How healthcare and logistics virtual learning environments motivate students in Raseko, Finland
In the fields of health care and logistics, hands-on experience is the key. During the COVID-19 pandemic, the teachers of Raseko in Finland created virtual learning environments with ThingLink. Students practice, for example, changing sheets in a hospital and driving a forklift virtually. Students can learn the basic skills from home and are then more prepared to move on to contact teaching.
Getting to know the skills in distance learning
Raseko, or the Raisio Region Education Consortium, operates in Southwest Finland and offers undergraduate, vocational and specialist vocational qualifications as well as additional training. In total, Raseko offers 52 different degrees, including undergraduate degrees in practical nursing, logistics and the metal industry.
With the transition to distance education, Riikka Eronen, a nursing lecturer working on Raisio’s campus in Southwest Finland, decided to create interactive learning materials with ThingLink together with her colleagues Anna Valtanen and Jonna Maier. Riikka says that in the social and health sector, especially asepsis, ie the prevention of infections, needed new digital learning materials, which is why the team focused on this topic.
Markus Mansikka, a lecturer in the fields of metal and logistics, wanted to create a virtual material package for students, which would allow them to get acquainted with the basics of driving a forklift even during distance learning. Markus, who was the main user of ThingLink at Raseko, also introduced teachers from other fields to creating interactive content.
Learning environment for practical nurses
Dreaming of an escape room game
Riikka, Anna and Jonna got excited about the opportunities offered by interactive learning materials when Markus, the main user of ThingLink in Raseko, introduced the platform’s activities to Social Services and Health Care teachers. A dream arose to create a light and fast-paced aseptic-themed escape room game where students could accumulate their knowledge and practice nursing in the world of fast-paced game in the right contexts, solving the challenges of nursing. The dream was also to utilize VR in an escape room game so that the learner doing the tasks could progress in the nursing tasks in a logical order, collecting items with controllers while the rest of the group could follow and encourage, watching events on a big screen.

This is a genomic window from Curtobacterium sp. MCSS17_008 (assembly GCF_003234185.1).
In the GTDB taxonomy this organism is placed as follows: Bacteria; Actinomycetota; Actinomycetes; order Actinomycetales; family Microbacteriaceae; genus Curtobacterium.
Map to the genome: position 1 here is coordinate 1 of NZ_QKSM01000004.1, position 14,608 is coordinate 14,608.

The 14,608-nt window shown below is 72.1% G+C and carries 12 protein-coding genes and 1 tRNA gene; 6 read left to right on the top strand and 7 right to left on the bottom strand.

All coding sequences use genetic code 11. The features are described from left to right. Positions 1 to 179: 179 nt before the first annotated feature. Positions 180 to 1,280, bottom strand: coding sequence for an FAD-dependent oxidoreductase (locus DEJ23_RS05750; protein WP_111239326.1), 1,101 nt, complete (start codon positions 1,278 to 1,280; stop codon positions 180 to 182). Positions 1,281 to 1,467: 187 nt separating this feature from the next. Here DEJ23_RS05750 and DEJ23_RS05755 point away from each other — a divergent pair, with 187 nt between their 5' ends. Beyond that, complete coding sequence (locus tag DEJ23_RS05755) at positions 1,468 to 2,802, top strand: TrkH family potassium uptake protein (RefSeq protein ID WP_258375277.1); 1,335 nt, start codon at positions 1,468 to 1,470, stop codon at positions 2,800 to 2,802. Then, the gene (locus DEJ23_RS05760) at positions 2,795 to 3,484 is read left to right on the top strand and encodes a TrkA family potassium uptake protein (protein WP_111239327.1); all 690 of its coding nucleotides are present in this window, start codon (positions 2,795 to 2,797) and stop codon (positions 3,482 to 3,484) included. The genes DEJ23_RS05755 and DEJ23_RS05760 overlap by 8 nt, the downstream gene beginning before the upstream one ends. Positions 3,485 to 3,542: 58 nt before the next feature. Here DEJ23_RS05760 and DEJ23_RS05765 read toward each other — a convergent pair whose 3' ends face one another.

The team has started to realize the dream by creating a rich material bank in ThingLink with videos, embedded games and info tags. The escape room game will be built gradually on the basis of this material bank. ThingLink has been easy to use, which has encouraged experimentation with different solutions. Riikka states that, fortunately, there are so many options and great potential in distance and digital learning today that teaching can be well carried out even during the pandemic.
Material package to support distance learning
Riikka, Anna and Jonna created the majority of the teaching materials for practical nursing students themselves, including pictures and videos. Communications specialist provided support for making videos and subtitles to make the videos as accessible as possible. The learning materials also include the aspect of language learning: activities in both Finnish and Swedish are tagged next to the topic at hand, in the right context. Clarity of expression and linguistic accessibility, for example through subtitles, is also important because many students do not have Finnish or Swedish as their mother tongue and they learn these languages as part of their studies.
The learning environment includes, among other things, instructional videos on changing sheets in hospitals, peeks into storage rooms and opportunities to find out in advance how goods are placed on different shelves and what is stored in different spaces. Embedded mini games are also used in both Finnish and Swedish, which has encouraged students to test their skills in the right context in both languages.
Experiences and feedback